Despite the rise of online platforms and electronic messaging, the sending of printed greeting cards for birthdays, religious occasions, anniversaries, sympathy occasions, and of course the ever-popular Valentine’s day still fuels the sale of billions of cards each year. When did this tradition of sending cards start, and can they really keep ancient villager-gobbling monsters away?
The sending of special cards is actually almost as old as the story of paper itself. While there is some debate as to whether the Ancient Chinese or Egyptians got there first, cards from each civilisation still remain today.
The origin of the Chinese New Year celebrations dates back to around 3000 years ago during the Shang Dynasty. It was believed that a bloodthirsty creature named Nian (which now gives its name to the Chinese word for ‘year’) would prey on villages during the New Year celebrations of the spring planting season. This beast could be deterred by decorating homes with red trimmings and ornaments – and it soon became tradition for villagers to give each other cards for good luck at this time.
Another tradition which arose was the giving of Hongbao – red packets or envelopes with gift money inside, symbolizing luck and wealth. The gift money – called Ya Sui Qian – cannot be refused and was thought to stop children from getting older! Billions of these red envelopes are given today by older generations to younger ones – such as grandparents to their grandchildren and commonly as a kind of New Year’s bonus from employers to their workers.
Like the Chinese, the ancient Egyptians also sent greeting cards to ward off evil spirits and bring good luck at the new year, such as this ancient papyrus card from Egypt:
As a large supplier of papyrus to Ancient Greece, this tradition also passed across these cultures westwards. While papermaking processes were becoming more advanced, greeting cards still had to be made by hand and for many centuries were reserved for the elite in society. In the 15th century, the first woodcut New Year’s greetings appeared in Germany:
This card would have been stamped from a woodcutting and then coloured by hand.
It would not be until the 19th century invention of the printing press that greeting cards made their way into mainstream society. Sir Henry Cole, the inventor of the stamp, created the first commercial greeting card – this Victorian England Christmas card from the 1840’s:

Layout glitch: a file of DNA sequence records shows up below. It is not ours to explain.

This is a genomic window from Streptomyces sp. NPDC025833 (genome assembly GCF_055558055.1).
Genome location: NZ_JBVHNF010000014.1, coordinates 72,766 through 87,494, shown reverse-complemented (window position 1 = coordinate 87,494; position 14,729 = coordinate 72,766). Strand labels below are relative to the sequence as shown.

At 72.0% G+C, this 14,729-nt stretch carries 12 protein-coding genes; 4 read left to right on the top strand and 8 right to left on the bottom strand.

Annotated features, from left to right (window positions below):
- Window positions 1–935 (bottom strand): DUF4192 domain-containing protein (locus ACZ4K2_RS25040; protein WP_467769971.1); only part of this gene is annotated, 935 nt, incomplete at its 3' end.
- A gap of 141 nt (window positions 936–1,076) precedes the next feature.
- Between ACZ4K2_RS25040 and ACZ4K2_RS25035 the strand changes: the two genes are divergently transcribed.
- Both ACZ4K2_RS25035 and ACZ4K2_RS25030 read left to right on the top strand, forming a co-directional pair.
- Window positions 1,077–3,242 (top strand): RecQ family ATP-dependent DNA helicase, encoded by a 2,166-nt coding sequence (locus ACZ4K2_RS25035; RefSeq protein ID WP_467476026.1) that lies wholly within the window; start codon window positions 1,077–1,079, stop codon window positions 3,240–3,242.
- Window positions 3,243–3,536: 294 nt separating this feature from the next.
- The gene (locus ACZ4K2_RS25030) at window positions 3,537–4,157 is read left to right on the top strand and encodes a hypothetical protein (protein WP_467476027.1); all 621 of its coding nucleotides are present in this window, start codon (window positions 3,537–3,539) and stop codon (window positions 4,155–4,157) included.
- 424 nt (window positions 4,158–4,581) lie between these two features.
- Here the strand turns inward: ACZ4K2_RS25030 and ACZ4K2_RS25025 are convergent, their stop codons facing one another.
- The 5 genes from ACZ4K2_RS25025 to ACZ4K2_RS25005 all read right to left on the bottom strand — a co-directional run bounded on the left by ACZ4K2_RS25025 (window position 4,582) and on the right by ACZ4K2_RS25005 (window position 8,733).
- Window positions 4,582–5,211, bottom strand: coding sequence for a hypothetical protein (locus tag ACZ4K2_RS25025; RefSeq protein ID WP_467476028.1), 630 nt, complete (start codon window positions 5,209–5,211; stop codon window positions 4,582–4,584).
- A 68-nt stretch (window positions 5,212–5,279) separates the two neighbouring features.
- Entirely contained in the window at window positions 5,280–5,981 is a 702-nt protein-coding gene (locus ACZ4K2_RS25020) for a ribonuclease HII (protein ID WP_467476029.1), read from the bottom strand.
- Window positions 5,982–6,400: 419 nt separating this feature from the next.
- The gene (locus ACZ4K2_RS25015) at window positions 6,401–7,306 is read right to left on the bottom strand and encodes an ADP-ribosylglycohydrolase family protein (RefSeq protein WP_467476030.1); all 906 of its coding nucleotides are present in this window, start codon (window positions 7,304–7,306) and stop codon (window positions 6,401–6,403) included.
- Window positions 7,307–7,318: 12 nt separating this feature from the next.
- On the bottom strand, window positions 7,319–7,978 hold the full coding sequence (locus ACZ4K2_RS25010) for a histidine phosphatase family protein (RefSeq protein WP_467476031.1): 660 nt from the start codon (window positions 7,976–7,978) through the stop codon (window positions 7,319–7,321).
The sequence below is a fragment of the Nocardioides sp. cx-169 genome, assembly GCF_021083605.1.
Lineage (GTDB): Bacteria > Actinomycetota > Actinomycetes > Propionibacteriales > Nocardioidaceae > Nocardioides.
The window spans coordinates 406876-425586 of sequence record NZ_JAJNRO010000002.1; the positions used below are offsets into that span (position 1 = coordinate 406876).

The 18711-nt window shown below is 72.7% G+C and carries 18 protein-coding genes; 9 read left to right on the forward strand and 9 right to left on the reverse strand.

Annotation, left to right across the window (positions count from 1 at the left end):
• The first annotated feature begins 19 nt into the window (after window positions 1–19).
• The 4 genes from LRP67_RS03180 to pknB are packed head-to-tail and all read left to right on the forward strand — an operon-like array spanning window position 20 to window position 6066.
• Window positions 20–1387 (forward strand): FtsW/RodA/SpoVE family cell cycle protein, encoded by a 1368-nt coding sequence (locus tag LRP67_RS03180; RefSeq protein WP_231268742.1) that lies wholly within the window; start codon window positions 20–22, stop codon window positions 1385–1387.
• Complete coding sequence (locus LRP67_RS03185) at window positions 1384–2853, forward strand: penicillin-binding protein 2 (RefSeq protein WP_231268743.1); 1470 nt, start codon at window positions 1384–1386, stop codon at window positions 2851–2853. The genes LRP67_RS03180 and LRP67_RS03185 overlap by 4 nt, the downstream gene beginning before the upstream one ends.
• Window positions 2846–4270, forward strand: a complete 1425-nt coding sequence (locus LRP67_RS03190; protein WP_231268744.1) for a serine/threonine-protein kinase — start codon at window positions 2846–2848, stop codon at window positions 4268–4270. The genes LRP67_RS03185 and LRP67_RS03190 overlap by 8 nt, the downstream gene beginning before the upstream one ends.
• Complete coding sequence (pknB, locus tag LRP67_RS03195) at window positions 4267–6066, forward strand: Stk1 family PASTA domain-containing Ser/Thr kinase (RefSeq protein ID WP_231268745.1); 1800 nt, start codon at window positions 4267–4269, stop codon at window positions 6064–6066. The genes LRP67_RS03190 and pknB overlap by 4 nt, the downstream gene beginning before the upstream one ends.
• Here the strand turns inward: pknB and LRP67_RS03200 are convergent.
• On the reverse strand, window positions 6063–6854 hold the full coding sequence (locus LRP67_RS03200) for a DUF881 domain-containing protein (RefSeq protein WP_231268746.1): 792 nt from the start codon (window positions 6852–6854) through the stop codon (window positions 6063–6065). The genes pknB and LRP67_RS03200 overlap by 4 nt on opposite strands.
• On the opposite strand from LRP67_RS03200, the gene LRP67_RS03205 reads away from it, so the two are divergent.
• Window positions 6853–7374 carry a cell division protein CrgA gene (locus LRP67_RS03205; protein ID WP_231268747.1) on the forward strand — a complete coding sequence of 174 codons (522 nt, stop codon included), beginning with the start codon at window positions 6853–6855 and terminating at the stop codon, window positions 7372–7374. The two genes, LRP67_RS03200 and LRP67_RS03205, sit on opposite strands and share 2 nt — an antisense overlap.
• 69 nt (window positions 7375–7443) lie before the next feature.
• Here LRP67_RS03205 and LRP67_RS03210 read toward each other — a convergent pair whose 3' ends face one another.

Valentine’s Day cards also became popular amongst the wealthy, but were still individually or handmade:
A Valentine’s card from 1870 – still reserved for the wealthy and elite:
It was not until another German – a successful immigrant living in Boston, named Louis Prang – used the technique of chromolithography to reproduce art works and greeting cards, that factory production of greeting cards became more commonplace. Louis Prang is often referred to as the ‘Father of the American Christmas Card’. However, these were cards printed onto one piece of card like a postcard, and not the more private folded card that we find for sale today.
It took one very tenacious young entrepreneur named Joyce Hall to take that final step. As a penniless 18-year-old in Kansas, he began his career armed only with two shoeboxes of Louis Prang’s picture postcards for sale. He soon became well-known for selling these cards, and was joined by his brother Rollie, starting a company called the Hall Brothers. Despite setbacks including a fire which wiped out all their stock, they kept at it, and with the idea that people would prefer a more private way of sending their personal messages, they invested in a printing press in 1915 which would lead them to create one of the world’s most successful business ventures – Hallmark Cards.
They used visual display cases to allow easier shopping for cards. Interestingly, they also accidentally ‘invented’ gift wrapping paper when they ran out of solid coloured paper and had to resort to the decorative inner linings of French envelopes!
A changing industry:
Now, with electronic cards being the most inexpensive way of sending greetings, a new change is occurring in the greeting cards industry – and while billions of paper cards are still sold each year, sales of mass produced cards are slowly but steadily beginning to decline. The handwritten greeting card can now perhaps take its rightful place as the special, thoughtful and individualised message that it best conveys. In fact in a world of fast-paced information overload, receiving a handwritten greeting card sent by snail mail or delivered by hand makes your message that bit more special.
Our range of greetings cards are all based on hand drawings by local artist and Yoga teacher Marjolein Gamble, and printed on recycled card to support the local paper recycling industry.